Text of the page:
The macro/micro distinction is a tricky one. Right now, micro would be studying one shard of one virtual world, whereas macro would be studying virtual worlds in general. We do both of these, and everything in between, too. However, that's not to say there isn't something more macro or something more micro that we don't yet study, either because it doesn't yet exist or because we have failed to recognise it so far. I try to keep abreast of the whole spectrum, but there's just too much work being done now for me to keep up with it all.

Experimental research is done all the time in virtual worlds, only it's not always recognised as such. Each new game is exploring a new branch of the paradigm, digging a little deeper in some direction in the hope of unearthing new sources of fun. That's only one kind of experimental research, though, and it only appears at one level (that of design). There are many other opportunities to undertake this kind of research within the virtual world itself, but there are moral issues here (those experiments are on real people, who need to give real permission to be guinea pigs). We do get exploratory research (Constance's work on guilds, for example), and as a designer I'd like to see more of this.

A question I'd like to ask is what is it we're hoping to gain from this research? I was at a seminar yesterday that concerned the study of the behaviour of collectors of vintage radios in the light of the arrival of eBay, and while it was fairly interesting to hear about this somewhat esoteric hobby it didn't say anything surprising about the effect of eBay at all. The only purpose of the research seemed to be to keep two academics employed for a year.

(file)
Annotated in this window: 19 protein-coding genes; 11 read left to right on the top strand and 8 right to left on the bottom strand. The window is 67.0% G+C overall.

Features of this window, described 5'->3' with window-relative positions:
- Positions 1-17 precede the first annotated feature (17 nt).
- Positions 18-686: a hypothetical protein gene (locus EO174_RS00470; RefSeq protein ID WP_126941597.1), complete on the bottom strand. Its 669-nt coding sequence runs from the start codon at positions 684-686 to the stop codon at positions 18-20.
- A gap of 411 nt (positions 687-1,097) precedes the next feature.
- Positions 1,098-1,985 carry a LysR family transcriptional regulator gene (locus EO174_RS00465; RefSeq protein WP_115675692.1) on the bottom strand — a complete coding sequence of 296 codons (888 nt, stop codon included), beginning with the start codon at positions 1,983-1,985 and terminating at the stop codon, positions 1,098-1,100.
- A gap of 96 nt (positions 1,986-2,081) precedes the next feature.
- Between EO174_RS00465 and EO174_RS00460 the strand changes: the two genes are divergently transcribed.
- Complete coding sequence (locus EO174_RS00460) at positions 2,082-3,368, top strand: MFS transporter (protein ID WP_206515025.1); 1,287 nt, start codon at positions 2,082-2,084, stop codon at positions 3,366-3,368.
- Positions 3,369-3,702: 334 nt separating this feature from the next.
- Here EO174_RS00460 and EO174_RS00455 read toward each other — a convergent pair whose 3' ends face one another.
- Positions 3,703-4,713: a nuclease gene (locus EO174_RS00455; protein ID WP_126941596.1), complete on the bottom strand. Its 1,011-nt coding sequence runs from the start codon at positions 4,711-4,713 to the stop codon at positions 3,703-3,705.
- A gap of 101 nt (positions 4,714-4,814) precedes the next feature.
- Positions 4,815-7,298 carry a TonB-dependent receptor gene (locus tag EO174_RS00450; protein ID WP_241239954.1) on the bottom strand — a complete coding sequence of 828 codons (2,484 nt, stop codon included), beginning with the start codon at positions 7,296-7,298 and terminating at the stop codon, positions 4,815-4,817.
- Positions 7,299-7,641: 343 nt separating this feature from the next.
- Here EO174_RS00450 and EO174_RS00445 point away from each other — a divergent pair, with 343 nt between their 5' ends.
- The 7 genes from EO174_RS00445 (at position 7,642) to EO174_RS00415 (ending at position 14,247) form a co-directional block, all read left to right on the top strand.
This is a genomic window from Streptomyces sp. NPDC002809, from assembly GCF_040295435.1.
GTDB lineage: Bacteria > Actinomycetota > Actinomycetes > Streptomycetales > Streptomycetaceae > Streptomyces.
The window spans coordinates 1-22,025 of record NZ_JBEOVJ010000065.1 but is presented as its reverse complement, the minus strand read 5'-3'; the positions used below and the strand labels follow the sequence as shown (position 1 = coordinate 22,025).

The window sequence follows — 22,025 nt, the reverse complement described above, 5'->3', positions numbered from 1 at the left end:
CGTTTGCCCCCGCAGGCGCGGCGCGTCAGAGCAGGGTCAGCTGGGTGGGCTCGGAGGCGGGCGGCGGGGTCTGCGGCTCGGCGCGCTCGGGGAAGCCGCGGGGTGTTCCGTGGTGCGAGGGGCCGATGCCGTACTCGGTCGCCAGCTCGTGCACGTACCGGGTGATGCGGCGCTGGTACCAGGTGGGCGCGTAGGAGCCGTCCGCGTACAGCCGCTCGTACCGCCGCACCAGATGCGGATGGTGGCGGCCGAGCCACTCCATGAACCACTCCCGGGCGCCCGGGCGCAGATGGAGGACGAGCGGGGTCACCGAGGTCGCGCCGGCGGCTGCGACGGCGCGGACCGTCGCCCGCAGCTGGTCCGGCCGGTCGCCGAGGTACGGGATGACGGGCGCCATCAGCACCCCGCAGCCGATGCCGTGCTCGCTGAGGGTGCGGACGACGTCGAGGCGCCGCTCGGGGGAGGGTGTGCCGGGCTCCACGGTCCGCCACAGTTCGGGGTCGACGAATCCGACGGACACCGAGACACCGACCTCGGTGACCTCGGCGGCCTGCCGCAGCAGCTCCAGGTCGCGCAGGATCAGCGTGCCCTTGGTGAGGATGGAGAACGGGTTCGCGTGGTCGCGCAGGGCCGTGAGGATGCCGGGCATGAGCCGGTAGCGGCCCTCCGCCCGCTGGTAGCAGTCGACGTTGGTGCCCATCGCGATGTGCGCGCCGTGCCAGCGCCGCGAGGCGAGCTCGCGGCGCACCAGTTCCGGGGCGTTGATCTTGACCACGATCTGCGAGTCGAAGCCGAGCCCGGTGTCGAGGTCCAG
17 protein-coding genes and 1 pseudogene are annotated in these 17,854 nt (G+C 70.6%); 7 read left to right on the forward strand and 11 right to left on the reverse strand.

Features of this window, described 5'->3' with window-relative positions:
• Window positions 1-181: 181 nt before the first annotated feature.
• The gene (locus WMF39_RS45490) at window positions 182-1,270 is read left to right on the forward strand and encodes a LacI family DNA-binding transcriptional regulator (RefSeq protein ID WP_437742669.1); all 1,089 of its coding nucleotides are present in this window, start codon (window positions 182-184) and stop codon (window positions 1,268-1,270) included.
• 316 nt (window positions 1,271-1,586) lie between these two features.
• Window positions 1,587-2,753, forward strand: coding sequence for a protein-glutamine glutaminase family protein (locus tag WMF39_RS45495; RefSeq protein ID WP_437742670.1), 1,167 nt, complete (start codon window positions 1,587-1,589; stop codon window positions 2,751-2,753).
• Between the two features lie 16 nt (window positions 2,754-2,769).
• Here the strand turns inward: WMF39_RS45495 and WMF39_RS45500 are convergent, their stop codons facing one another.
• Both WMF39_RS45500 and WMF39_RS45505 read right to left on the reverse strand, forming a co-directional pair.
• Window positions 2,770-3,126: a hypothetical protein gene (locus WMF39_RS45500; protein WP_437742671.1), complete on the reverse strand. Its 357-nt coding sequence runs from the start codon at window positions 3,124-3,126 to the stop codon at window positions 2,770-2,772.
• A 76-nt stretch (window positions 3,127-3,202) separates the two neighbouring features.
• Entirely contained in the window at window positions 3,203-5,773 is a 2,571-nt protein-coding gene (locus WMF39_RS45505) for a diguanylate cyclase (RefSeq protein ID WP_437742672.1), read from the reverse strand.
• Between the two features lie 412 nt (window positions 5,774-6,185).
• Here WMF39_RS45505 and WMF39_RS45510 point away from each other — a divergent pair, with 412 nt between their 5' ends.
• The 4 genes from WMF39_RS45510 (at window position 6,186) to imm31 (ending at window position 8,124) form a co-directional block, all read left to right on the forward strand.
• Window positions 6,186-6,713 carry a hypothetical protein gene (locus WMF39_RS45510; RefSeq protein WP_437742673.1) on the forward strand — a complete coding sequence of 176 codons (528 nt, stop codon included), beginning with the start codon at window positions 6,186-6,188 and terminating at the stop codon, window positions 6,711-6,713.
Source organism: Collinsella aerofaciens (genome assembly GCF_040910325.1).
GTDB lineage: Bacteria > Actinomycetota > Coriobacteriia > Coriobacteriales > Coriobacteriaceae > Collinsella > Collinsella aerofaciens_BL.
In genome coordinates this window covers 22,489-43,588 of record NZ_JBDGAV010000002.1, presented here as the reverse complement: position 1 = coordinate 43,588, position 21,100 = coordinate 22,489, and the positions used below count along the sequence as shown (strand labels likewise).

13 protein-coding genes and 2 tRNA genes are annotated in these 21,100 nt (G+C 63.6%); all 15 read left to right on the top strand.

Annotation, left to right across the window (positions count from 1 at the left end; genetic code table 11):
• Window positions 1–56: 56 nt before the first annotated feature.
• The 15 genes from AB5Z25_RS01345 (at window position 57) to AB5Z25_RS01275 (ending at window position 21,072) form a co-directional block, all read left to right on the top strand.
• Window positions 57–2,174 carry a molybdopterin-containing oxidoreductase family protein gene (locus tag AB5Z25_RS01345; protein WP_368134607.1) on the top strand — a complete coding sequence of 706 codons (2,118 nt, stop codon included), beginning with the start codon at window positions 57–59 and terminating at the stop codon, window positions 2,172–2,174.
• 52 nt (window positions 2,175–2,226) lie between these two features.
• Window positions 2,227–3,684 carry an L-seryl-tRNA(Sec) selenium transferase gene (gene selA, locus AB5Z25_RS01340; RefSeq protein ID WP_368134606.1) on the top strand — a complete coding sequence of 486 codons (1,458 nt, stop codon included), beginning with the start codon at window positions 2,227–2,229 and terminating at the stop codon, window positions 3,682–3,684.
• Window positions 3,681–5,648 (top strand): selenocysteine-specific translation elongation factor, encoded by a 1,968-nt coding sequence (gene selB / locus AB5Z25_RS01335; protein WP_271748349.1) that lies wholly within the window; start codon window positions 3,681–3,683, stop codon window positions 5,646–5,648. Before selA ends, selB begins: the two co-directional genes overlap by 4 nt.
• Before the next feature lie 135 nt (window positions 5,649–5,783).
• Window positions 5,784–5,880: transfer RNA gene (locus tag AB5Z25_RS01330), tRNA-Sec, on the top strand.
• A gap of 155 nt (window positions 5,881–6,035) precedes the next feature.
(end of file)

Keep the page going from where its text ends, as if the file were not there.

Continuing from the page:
What I want from virtual world research is better virtual worlds. Other people may want a better understanding of human nature, or insights into better forms of government, or mechanisms for addressing real-world issues of diversity, or any of a host of other things. I just want better virtual worlds. What "better" means and what "virtual worlds" means are themselves part of the issue. If the answers come from quantitative, qualitative, micro, macro, experimental or exploratory research, I don't care - I just want the answers.

As for which tactic is the best to use for getting a research grant, I wish I could care but there's no grant-awarding body in the UK that will accept proposals for anything as trivial as "game design", so in my case the question is moot.



I'd like to speak from the perspective of a target of all these funded studies -- a player, or a resident of a world. From a consumer perspective, and also referencing Richard Bartle's idea that such research should lead to better worlds (although I worry about prescribing social missions in advance), I just sense that quantity, if it means lots of sociological surveys weighted for geography and with margins for errors, etc. could be a more accurate tool than quality --when the quality of virtuality is always dubious. I worry when cultural anthropologists come in and study just one tribe or just one village in these ephemeral worlds. I see a group they are studying filled with alts, and I wonder if some minds are at work deliberately packing the anthropologist's study group with the alts to skew their research. There's just an awful lot of room for pranksterism and fake results in these worlds. What do you study when you study a group of anonymous people's avatars? It just seems common sense that more journalistic type research getting as many interviews as possible, as well as extensive polling are going to help these worlds know themselves a lot better than experimental research with just one in-depth localized study, whatever wealth of insights it might yield. These studies are needed particularly as an antidote to perfectly predictable superficial media stories.


I absolutely agree with these methodological concerns--it is very difficult to do good qualitative work online (and that applies as much to interviews as to participant observation; it also applies to quantitative work!).

Actually, focusing the study on smaller groups, especially if they are also locatable offline (which helps establish the credibility of the actions in-world), remedies to a certain extent these concerns, while avoiding the potential for over-generalization of larger-scale studies. This is also why 'long-term' qualitative research is so important (and why journalists who spend a lot of time covering a particular world can do such good work), because the longer one is in place, the greater the opportunities to check hunches, observations, and accounts against one another and one's own experience as a culturally competent participant.